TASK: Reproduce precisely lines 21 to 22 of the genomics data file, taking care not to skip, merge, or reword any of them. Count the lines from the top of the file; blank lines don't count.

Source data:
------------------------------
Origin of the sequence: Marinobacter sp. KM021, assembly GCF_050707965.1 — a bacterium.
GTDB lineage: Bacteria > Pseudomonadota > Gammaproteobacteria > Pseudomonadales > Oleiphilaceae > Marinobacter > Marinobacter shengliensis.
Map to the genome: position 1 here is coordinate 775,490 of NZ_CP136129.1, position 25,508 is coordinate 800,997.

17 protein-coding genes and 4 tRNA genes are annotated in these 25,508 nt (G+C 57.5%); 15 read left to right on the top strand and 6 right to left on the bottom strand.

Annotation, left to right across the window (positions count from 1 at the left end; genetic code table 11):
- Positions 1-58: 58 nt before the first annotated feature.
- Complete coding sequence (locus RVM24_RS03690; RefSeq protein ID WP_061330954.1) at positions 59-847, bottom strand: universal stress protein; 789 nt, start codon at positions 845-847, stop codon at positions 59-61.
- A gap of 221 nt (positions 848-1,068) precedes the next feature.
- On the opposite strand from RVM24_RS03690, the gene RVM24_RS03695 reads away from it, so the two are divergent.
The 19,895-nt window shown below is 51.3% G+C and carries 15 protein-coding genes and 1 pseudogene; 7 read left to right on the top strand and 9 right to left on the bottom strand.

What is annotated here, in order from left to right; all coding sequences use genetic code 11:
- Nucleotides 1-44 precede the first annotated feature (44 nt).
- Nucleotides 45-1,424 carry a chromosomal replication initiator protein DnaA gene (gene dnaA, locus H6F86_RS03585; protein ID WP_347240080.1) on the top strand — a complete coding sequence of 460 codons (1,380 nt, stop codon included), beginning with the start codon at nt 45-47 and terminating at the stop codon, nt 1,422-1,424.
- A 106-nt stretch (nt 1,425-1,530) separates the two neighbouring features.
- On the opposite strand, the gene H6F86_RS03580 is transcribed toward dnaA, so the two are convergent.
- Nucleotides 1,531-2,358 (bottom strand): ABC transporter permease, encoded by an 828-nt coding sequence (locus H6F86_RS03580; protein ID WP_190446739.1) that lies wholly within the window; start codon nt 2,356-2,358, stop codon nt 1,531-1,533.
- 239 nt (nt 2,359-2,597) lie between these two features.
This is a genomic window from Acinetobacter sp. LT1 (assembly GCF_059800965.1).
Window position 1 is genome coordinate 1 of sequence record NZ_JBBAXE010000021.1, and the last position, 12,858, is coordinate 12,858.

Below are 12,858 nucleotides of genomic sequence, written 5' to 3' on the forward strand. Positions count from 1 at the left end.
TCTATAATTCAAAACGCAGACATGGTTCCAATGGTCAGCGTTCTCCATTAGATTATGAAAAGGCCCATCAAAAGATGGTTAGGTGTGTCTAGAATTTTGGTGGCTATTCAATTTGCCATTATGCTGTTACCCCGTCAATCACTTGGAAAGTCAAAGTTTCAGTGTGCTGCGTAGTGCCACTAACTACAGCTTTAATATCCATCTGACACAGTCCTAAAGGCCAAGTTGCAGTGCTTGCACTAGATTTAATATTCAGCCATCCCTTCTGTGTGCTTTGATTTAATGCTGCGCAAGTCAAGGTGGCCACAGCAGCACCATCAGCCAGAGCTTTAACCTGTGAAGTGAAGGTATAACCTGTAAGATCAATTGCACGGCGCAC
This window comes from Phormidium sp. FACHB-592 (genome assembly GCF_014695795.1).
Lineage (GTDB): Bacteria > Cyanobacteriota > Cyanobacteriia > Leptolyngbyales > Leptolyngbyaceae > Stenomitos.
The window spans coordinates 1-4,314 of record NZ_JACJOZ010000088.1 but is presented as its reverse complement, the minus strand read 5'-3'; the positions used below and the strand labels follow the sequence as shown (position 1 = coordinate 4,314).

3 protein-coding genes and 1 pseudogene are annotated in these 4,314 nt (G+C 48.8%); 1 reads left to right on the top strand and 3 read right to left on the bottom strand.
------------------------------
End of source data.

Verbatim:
TCTATAATTCAAAACGCAGACATGGTTCCAATGGTCAGCGTTCTCCATTAGATTATGAAAAGGCCCATCAAAAGATGGTTAGGTGTGTCTAGAATTTTGGTGGCTATTCAATTTGCCATTATGCTGTTACCCCGTCAATCACTTGGAAAGTCAAAGTTTCAGTGTGCTGCGTAGTGCCACTAACTACAGCTTTAATATCCATCTGACACAGTCCTAAAGGCCAAGTTGCAGTGCTTGCACTAGATTTAATATTCAGCCATCCCTTCTGTGTGCTTTGATTTAATGCTGCGCAAGTCAAGGTGGCCACAGCAGCACCATCAGCCAGAGCTTTAACCTGTGAAGTGAAGGTATAACCTGTAAGATCAATTGCACGGCGCAC
This window comes from Phormidium sp. FACHB-592 (genome assembly GCF_014695795.1).